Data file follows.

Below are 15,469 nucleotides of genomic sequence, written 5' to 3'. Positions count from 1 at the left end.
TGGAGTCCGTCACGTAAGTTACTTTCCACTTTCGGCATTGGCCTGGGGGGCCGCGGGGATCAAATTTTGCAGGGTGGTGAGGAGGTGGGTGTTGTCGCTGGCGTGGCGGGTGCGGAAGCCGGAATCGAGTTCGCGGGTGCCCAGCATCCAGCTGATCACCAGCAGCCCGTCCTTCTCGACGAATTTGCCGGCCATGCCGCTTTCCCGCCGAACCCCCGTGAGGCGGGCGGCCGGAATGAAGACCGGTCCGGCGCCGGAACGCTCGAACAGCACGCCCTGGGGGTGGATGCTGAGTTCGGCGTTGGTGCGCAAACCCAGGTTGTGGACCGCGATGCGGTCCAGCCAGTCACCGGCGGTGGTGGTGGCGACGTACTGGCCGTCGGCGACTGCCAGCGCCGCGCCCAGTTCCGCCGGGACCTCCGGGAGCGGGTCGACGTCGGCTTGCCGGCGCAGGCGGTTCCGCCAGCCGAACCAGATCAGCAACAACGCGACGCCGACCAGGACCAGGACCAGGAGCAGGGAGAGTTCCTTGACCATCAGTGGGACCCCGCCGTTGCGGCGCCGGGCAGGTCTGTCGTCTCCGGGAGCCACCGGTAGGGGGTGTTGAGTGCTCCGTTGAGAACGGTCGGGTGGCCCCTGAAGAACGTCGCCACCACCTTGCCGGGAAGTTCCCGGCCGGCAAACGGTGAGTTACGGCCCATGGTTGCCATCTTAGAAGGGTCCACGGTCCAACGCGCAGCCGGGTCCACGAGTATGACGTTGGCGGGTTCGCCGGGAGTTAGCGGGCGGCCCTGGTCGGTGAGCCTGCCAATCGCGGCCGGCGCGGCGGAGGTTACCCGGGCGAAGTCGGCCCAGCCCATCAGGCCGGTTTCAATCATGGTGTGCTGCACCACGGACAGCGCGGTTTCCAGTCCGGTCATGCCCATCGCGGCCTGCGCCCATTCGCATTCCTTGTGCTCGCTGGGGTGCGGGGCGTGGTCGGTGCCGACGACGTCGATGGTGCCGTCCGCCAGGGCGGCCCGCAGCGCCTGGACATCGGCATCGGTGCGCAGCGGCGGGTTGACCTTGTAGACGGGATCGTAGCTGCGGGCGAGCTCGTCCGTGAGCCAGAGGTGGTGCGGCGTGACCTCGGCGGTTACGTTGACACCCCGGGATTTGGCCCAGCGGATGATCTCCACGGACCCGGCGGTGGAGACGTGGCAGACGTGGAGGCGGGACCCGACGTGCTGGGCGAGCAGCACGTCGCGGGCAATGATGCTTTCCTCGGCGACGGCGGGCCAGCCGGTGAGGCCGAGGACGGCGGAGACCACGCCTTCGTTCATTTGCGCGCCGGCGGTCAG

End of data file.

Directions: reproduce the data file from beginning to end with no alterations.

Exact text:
Below are 15,469 nucleotides of genomic sequence, written 5' to 3'. Positions count from 1 at the left end.
TGGAGTCCGTCACGTAAGTTACTTTCCACTTTCGGCATTGGCCTGGGGGGCCGCGGGGATCAAATTTTGCAGGGTGGTGAGGAGGTGGGTGTTGTCGCTGGCGTGGCGGGTGCGGAAGCCGGAATCGAGTTCGCGGGTGCCCAGCATCCAGCTGATCACCAGCAGCCCGTCCTTCTCGACGAATTTGCCGGCCATGCCGCTTTCCCGCCGAACCCCCGTGAGGCGGGCGGCCGGAATGAAGACCGGTCCGGCGCCGGAACGCTCGAACAGCACGCCCTGGGGGTGGATGCTGAGTTCGGCGTTGGTGCGCAAACCCAGGTTGTGGACCGCGATGCGGTCCAGCCAGTCACCGGCGGTGGTGGTGGCGACGTACTGGCCGTCGGCGACTGCCAGCGCCGCGCCCAGTTCCGCCGGGACCTCCGGGAGCGGGTCGACGTCGGCTTGCCGGCGCAGGCGGTTCCGCCAGCCGAACCAGATCAGCAACAACGCGACGCCGACCAGGACCAGGACCAGGAGCAGGGAGAGTTCCTTGACCATCAGTGGGACCCCGCCGTTGCGGCGCCGGGCAGGTCTGTCGTCTCCGGGAGCCACCGGTAGGGGGTGTTGAGTGCTCCGTTGAGAACGGTCGGGTGGCCCCTGAAGAACGTCGCCACCACCTTGCCGGGAAGTTCCCGGCCGGCAAACGGTGAGTTACGGCCCATGGTTGCCATCTTAGAAGGGTCCACGGTCCAACGCGCAGCCGGGTCCACGAGTATGACGTTGGCGGGTTCGCCGGGAGTTAGCGGGCGGCCCTGGTCGGTGAGCCTGCCAATCGCGGCCGGCGCGGCGGAGGTTACCCGGGCGAAGTCGGCCCAGCCCATCAGGCCGGTTTCAATCATGGTGTGCTGCACCACGGACAGCGCGGTTTCCAGTCCGGTCATGCCCATCGCGGCCTGCGCCCATTCGCATTCCTTGTGCTCGCTGGGGTGCGGGGCGTGGTCGGTGCCGACGACGTCGATGGTGCCGTCCGCCAGGGCGGCCCGCAGCGCCTGGACATCGGCATCGGTGCGCAGCGGCGGGTTGACCTTGTAGACGGGATCGTAGCTGCGGGCGAGCTCGTCCGTGAGCCAGAGGTGGTGCGGCGTGACCTCGGCGGTTACGTTGACACCCCGGGATTTGGCCCAGCGGATGATCTCCACGGACCCGGCGGTGGAGACGTGGCAGACGTGGAGGCGGGACCCGACGTGCTGGGCGAGCAGCACGTCGCGGGCAATGATGCTTTCCTCGGCGACGGCGGGCCAGCCGGTGAGGCCGAGGACGGCGGAGACCACGCCTTCGTTCATTTGCGCGCCGGCGGTCAG